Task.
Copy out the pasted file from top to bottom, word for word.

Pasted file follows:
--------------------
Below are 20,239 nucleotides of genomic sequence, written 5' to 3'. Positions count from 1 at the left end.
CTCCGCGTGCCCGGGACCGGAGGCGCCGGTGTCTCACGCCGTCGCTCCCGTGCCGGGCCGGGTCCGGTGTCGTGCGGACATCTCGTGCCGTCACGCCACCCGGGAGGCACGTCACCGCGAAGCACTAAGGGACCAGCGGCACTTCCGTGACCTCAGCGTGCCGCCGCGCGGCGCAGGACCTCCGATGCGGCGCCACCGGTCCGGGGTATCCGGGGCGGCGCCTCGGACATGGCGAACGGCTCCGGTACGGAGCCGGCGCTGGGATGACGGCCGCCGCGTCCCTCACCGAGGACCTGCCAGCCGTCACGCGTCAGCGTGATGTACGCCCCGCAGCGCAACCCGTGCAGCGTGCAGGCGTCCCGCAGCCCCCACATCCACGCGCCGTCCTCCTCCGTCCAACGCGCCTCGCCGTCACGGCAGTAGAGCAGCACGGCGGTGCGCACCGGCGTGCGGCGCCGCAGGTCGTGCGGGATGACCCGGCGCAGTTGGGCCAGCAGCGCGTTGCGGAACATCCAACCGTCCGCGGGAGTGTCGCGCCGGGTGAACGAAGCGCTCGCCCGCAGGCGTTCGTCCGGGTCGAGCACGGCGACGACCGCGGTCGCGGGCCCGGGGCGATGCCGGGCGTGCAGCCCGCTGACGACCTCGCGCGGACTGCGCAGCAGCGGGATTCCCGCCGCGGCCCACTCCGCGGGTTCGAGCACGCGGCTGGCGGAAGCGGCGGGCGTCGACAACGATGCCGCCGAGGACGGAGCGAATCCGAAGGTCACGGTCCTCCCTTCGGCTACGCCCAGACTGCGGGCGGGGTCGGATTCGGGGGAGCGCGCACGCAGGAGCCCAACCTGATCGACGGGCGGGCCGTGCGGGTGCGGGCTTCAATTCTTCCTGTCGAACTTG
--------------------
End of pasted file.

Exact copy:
Below are 20,239 nucleotides of genomic sequence, written 5' to 3'. Positions count from 1 at the left end.
CTCCGCGTGCCCGGGACCGGAGGCGCCGGTGTCTCACGCCGTCGCTCCCGTGCCGGGCCGGGTCCGGTGTCGTGCGGACATCTCGTGCCGTCACGCCACCCGGGAGGCACGTCACCGCGAAGCACTAAGGGACCAGCGGCACTTCCGTGACCTCAGCGTGCCGCCGCGCGGCGCAGGACCTCCGATGCGGCGCCACCGGTCCGGGGTATCCGGGGCGGCGCCTCGGACATGGCGAACGGCTCCGGTACGGAGCCGGCGCTGGGATGACGGCCGCCGCGTCCCTCACCGAGGACCTGCCAGCCGTCACGCGTCAGCGTGATGTACGCCCCGCAGCGCAACCCGTGCAGCGTGCAGGCGTCCCGCAGCCCCCACATCCACGCGCCGTCCTCCTCCGTCCAACGCGCCTCGCCGTCACGGCAGTAGAGCAGCACGGCGGTGCGCACCGGCGTGCGGCGCCGCAGGTCGTGCGGGATGACCCGGCGCAGTTGGGCCAGCAGCGCGTTGCGGAACATCCAACCGTCCGCGGGAGTGTCGCGCCGGGTGAACGAAGCGCTCGCCCGCAGGCGTTCGTCCGGGTCGAGCACGGCGACGACCGCGGTCGCGGGCCCGGGGCGATGCCGGGCGTGCAGCCCGCTGACGACCTCGCGCGGACTGCGCAGCAGCGGGATTCCCGCCGCGGCCCACTCCGCGGGTTCGAGCACGCGGCTGGCGGAAGCGGCGGGCGTCGACAACGATGCCGCCGAGGACGGAGCGAATCCGAAGGTCACGGTCCTCCCTTCGGCTACGCCCAGACTGCGGGCGGGGTCGGATTCGGGGGAGCGCGCACGCAGGAGCCCAACCTGATCGACGGGCGGGCCGTGCGGGTGCGGGCTTCAATTCTTCCTGTCGAACTTG